The parallels between the two conflicts are actually stunning, just as ISIS is led by grizzled veterans of decades of Jihad and are humiliating a green national Iraqi army, the Donbass Self Defence Militia is also composed of veterans of Russia's own national and ethnic struggles, some going back to Afghanistan with the Red Army and incorporating more recently Chechnya, Transdinestra and the enclaves of Georgia. Many will be not only used to this style of warfare, but of waging it from this position of disadvantage. The campaigns in Transdinestra and the Georgian enclaves have of course been successful and they stand as independent regions to this day.

Overall I think that the claims by Strelkov about taking large amounts of Ukrainian army armour are credible and that this particular level of attrition has been significantly higher than Kiev has been prepared to admit.

The attention on the ground seems to have shifted to the city of Lughansk, the regional capital of the region of the same name.
Yesterday we understand that the Ukrainian army launched a major armoured assault against the city, using two attack columns of up to seventy MBT's backed by Airstrikes and Artillery. Whether this was just an aggressive reconnaissance, a major probe or simply an attempt to relieve the remains of the Special Airborne Troops holding out at Lugansk Airport, is still unclear with a lot of claims and counter claims from both sides.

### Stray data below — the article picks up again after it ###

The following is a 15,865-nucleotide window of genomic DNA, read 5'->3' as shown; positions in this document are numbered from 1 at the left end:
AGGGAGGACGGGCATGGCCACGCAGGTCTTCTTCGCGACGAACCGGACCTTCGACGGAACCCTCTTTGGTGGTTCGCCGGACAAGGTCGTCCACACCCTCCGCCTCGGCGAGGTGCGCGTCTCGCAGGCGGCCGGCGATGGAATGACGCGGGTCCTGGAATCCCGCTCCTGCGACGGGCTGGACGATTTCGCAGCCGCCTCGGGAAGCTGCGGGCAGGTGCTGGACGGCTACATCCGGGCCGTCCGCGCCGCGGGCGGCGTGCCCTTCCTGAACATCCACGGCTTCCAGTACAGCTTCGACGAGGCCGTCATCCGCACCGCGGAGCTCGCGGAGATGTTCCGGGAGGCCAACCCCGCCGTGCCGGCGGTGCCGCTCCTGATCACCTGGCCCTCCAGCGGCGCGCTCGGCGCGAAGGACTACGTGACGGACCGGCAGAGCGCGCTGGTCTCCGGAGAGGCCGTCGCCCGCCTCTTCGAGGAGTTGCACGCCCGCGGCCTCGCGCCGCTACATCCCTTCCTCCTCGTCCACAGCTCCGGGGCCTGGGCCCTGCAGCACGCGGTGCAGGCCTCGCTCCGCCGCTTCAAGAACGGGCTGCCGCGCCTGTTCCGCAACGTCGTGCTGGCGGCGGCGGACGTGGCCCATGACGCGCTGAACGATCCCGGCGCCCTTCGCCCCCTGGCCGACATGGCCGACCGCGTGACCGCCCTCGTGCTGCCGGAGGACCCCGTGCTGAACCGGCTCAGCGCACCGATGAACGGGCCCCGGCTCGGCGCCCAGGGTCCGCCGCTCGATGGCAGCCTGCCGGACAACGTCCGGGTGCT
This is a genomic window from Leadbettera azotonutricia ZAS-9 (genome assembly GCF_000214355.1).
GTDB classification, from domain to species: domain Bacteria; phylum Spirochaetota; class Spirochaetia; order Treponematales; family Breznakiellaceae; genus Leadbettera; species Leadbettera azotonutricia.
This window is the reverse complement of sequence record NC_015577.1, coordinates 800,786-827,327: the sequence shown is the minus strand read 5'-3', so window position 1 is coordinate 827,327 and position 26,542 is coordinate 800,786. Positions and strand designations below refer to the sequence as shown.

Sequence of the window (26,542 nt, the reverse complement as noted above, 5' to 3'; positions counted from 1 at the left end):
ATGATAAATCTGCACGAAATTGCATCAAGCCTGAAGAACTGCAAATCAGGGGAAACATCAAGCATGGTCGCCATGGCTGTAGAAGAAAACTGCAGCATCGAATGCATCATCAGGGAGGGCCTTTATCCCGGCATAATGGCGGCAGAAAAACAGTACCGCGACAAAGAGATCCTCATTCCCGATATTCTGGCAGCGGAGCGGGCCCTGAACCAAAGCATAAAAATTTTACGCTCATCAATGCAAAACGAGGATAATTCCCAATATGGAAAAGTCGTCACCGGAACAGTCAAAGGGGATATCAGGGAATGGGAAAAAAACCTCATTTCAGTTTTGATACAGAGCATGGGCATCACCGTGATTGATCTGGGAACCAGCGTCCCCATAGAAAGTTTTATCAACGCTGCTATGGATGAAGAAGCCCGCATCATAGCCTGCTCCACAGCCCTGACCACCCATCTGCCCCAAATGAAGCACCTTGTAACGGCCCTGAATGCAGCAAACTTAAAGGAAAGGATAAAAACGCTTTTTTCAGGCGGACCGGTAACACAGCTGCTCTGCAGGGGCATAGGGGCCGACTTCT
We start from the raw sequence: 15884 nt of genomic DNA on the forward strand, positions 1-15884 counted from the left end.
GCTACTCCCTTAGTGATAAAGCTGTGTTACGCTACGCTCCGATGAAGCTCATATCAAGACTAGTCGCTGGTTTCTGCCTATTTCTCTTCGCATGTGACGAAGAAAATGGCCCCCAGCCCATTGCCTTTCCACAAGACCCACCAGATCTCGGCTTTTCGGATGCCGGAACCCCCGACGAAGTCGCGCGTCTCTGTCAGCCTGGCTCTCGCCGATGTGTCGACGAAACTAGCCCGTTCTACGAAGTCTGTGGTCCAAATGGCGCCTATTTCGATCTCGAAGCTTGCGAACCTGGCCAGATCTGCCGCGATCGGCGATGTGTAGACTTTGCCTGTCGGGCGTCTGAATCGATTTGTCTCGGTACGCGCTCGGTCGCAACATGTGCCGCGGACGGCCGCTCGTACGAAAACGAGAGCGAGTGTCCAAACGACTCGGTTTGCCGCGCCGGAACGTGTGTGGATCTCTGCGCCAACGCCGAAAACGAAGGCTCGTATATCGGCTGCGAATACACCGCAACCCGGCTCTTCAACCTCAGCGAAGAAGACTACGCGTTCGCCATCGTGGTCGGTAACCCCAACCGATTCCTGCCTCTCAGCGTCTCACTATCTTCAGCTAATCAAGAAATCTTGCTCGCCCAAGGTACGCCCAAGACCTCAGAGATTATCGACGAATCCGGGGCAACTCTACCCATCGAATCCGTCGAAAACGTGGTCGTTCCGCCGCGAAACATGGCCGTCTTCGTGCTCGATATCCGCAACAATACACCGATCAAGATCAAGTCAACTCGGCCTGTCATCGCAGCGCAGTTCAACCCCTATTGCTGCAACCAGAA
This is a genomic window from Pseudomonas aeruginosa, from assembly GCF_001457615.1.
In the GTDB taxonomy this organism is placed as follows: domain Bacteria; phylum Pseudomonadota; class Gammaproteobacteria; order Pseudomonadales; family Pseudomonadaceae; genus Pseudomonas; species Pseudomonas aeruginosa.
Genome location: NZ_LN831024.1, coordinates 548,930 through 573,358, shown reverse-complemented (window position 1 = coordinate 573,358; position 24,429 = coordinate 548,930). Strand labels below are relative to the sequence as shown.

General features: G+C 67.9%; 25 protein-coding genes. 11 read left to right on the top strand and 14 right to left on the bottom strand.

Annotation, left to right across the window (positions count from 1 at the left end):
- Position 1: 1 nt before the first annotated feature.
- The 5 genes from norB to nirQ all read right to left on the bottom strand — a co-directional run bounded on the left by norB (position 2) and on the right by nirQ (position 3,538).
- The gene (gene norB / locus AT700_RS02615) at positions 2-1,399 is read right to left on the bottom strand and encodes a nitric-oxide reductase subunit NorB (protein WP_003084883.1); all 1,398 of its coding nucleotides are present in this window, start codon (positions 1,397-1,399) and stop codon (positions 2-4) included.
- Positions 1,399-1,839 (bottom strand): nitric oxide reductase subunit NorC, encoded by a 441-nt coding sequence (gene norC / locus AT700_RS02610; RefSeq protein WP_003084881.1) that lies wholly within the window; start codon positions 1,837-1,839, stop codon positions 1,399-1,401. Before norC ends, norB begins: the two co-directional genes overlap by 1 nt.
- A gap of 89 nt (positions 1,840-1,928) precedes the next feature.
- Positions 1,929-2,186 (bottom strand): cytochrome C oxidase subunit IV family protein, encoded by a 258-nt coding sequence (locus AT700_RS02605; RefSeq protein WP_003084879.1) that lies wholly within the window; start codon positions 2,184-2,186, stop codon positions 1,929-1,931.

I think it is however fair to say that the positional situation of the ground has not changed significantly since yesterday.
 
A big question is where is this equipment coming from. The official line from Kiev is to blame Russia for supplying (or allowing others to supply) from across the Russian border. Some of course like the South Ossetians will have brought their own equipment with them. The militia leaders cliam however that much has simply been taken from the Ukrainian armed forces, either by desertion or defection in the very early days (plenty of evidence of that at the time) or more recently on the battlefield; "one good bang on the side and they bail out and run for it rather then risk burning to death" as Strelkov put it in his press conference after breaking out of Slavyansk.
Is that level of capture credible?
I'm going to take that as a non-rhetorical question. It is definitely credible, as is supply by the Russians or other allies, as this is a civil war in a region previously in a common military alliance so everyone has a large inventory of the same weapons.

But it is clear the pro-Russian forces are genuinely desperate for equipment as there are multiple A-Team style armored trucks and almost WW2 heritage artillery being deployed in the videos. Apparently there aren't enough real modern weapons for the pro-Russians to not bother with them, and I doubt any outside party bothered to supply those either.